Nineteen years after the death of Saint Paul of the Cross, 16 cloistered Carmelite nuns of Compiegne displayed the fullness of his teaching regarding the total commitment to the Cross, by a corporate act of martyrdom during the French Revolution. One by one they perished on the guillotine in Paris. They were joined in this act of courage by their handyman, M Mulot de la Mendariere. They are mentioned here because of the place their story has played in the formation of countless Passionist men and women throughout the world. Novice directors and formation leaders have pointed to them because the call to Christ is the call to the Cross. Furthermore, the “Tale of the Sixteen” is characterized by the prayer of Jesus in Gethsemane. It is at once full of an anguish which will not be satisfied until consummation.
Constant reference to them over the past century is found in contemporary Catholic art and literature. Perhaps the most famous of these is Francois Poulenc’s Dialogues of the Carmelites. This masterpiece is based upon Georges Benanos’ play of the same name. This in turn flows from the novella of Gertrude von le Fort, entitled Song of the Scaffold.
Several years ago I attended a magnificent performance of the opera at the New York State Theater at Lincoln Center. Although we had known each other for years, sitting next to me, quite by chance, was Father Benedict Groeschel, C.F.R., founder of the Fransiscan Friars of the Reform. As we exited the building we overheard two middle-aged couples referring to the martyrs as a group of deranged women intent on collective suicide. The four clergy who were immediately behind were absolutely astonished to realize that these people had totally missed the real point of the production, which is that the essence of religious consecration in Christ means that when God wants it all, he takes it all.
This conundrum is obvious in Gertrude von le Fort’s masterpiece. Not so long ago William Bush, an Orthodox Christian, produced an excellent hermeneutic on the topic entitled To Quell the Terror. Apart from the brief mystical life of Saint Therese of Lisieux (1873-1897), the story of Compiegne remains a high point of modern Carmelite history and is frequently cited by spiritual directors.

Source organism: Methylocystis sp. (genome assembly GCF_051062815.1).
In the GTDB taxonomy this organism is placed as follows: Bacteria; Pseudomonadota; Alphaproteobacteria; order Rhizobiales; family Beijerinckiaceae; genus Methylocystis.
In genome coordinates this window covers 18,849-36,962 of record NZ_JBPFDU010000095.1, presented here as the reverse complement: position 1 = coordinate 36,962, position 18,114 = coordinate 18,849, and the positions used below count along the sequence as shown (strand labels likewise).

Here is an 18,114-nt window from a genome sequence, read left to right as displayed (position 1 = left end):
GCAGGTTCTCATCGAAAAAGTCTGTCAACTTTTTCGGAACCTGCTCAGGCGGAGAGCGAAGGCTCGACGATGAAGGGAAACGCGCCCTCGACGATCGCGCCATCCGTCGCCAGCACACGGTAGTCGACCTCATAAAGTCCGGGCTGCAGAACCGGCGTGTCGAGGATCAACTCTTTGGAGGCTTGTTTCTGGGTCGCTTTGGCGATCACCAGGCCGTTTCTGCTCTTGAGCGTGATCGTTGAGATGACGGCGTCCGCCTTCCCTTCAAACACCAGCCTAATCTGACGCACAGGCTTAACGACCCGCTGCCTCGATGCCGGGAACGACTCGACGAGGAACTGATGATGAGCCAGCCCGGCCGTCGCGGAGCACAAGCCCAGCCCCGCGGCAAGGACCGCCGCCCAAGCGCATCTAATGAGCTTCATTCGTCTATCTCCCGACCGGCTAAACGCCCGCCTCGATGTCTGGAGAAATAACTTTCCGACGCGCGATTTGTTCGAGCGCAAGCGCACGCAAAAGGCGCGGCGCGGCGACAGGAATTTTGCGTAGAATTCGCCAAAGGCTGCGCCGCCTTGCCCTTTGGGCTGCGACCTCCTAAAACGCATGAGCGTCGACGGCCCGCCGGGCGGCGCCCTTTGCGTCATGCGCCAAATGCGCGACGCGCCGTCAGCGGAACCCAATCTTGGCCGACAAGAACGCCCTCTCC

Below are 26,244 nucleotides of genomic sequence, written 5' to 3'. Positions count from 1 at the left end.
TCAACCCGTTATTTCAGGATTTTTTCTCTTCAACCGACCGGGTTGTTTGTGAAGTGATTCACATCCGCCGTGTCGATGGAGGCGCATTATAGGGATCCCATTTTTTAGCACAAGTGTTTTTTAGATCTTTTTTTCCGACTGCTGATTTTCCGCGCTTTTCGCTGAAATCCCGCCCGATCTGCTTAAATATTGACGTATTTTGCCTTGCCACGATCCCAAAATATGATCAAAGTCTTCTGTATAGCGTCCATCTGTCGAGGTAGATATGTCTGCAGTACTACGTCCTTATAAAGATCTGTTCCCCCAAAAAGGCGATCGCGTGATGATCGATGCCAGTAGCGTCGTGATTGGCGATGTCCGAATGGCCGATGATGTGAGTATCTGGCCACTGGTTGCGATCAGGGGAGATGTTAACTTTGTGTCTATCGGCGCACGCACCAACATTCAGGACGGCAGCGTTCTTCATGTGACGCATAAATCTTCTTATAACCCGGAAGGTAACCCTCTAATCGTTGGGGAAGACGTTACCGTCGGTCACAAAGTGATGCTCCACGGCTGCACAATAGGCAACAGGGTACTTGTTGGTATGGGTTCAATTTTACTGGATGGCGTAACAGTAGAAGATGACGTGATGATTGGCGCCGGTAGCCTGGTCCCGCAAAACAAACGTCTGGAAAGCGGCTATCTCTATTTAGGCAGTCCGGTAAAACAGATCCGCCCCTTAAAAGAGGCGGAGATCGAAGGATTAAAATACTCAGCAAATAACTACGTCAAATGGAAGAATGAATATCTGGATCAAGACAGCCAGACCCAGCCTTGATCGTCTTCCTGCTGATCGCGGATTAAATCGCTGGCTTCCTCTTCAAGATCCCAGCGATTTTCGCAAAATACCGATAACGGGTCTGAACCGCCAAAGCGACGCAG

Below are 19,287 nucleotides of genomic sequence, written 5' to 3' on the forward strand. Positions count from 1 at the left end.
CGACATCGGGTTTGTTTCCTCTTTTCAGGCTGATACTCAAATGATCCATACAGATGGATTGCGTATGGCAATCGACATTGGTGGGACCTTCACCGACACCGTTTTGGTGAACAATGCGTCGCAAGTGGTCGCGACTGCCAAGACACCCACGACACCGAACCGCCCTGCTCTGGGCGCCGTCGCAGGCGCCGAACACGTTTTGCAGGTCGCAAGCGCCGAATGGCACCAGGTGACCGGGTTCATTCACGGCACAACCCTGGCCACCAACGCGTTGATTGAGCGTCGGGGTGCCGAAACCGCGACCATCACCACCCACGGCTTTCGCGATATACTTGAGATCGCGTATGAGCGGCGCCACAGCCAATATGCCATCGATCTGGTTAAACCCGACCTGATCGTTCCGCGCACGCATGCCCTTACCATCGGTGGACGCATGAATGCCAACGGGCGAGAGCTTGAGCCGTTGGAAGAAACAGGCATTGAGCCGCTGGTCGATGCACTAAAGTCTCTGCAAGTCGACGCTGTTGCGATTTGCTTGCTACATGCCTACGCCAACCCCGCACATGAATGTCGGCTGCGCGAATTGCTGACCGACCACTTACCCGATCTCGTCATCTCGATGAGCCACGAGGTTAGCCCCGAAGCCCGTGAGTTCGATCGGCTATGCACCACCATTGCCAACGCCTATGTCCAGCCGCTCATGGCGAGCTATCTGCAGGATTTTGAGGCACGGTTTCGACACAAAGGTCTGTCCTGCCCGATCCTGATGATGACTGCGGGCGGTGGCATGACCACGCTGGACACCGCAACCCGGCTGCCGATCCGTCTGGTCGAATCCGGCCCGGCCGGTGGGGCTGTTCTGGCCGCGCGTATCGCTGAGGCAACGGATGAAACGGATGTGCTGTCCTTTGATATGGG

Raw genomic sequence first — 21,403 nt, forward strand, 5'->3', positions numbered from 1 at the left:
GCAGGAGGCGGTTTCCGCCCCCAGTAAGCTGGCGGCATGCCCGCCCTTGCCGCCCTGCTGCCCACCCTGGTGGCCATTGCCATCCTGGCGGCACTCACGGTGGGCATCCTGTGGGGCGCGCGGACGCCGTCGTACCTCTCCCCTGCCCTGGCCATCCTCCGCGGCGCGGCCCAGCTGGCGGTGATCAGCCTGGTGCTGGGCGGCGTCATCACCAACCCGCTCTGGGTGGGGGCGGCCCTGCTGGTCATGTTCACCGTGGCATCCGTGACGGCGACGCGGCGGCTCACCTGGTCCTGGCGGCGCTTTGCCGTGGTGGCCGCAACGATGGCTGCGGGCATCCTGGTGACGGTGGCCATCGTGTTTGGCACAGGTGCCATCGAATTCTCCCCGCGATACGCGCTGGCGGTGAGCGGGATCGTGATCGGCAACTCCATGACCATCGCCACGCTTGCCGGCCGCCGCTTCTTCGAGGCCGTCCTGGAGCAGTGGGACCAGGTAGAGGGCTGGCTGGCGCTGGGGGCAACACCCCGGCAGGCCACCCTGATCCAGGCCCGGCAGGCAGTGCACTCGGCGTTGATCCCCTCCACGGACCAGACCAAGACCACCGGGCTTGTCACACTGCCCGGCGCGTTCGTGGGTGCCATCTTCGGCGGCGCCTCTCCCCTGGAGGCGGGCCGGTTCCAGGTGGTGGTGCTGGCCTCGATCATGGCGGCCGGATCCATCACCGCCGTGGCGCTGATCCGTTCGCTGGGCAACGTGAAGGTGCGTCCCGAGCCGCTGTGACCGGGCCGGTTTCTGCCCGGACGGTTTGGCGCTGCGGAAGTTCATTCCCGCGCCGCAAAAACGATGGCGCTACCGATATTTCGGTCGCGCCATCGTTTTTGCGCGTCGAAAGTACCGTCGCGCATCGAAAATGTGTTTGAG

The making of the narrative goes back to the days of Saint Teresa of Avila herself. She died in the arms of a certain Sister (later Blessed)Anne of Saint Bartholomew (Ana Garcia). The place was Borgos, Spain; the year was 1582. At the time Sister Anne was a lay sister and a nurse. By the turn of the 17th Century, she was mandated by her superiors to become a choir nun and thus to lead the Spanish nuns across the frontier into France. She was reluctant to do both, but achieved great success. She died in Antwerp, Belgium in 1626, having made several foundations.
Among others, Mother Anne was invited by Madame Barbe Acarie. This holy woman was a widow with children. Like Anne of Saint Bartholomew, she began her religious life as a kitchen sister, taking the name of Marie of the Incarnation. She too is now Blessed. Barbe Acarie was also compelled to become a choir nun. She became Prioress of her Carmel and was responsible for several more foundations in France. One of these was the Carmel of Saint Denis in Paris.
An outstanding member of the Saint Denis Community was the youngest daughter of King Louis XV, the Princess Louise Marie, known in history as Mme Louise. She entered the Carmel in 1770, selecting the convent with the strictest interpretation of the Carmelite Constitutions. On entrance she was quoted as saying: “She was not interested in any royal spouse… She did not want any other husband but Jesus Christ.” Later, when a fellow religious referred to her in an exaggerated manner as the daughter of the French King, she replied: “I am also a daughter of God.” From that she derived her dignity. She escaped the French Revolution by one year, but the 19th Century Popes declared her Venerable.
Mme Louise took as her religious name Therese of Saint Augustine. The influence of her total personality fell upon another French aristocrat, the Lady Marie Madeliene-Claudine Lidoine. She assumed the same religious name. This woman was destined to become the Prioress of Compiegne. It was she who led the other fifteen to die on the scaffold. She always claimed that her spiritual model was Madame Louise.
When the French Revolution reached them in 1790, the nuns at Compiegne were put upon by the chaos of the crowds. They were immediately driven into a state of agitation and confusion. One of the lines in all of the Compiegne literature states: “Do not actively seek to enter the Garden of Gethsemane with Jesus… You will not find yourself able to get out.” Confused, they took the oath to the Revolution under the pressure of the terrorists. When they discovered that they had compromised themselves before the Church, they immediately abjured. They paid with their blood on the day after the Feast of Carmel. This is a two-century-long drama of French Carmelite life. William Bush summed it up: “The idealist had forgotten, however, that some concepts do not die with the majority vote of a progressive government, and that the resistance of these concepts can be amazingly tenacious. Where the deepest and most glorious identity of a whole people is concerned.”
This existential crisis of confusion and anxiety has plagued Christians since the preaching of Christ and the inception of the Church.
Father Jerome Vereb, C.P.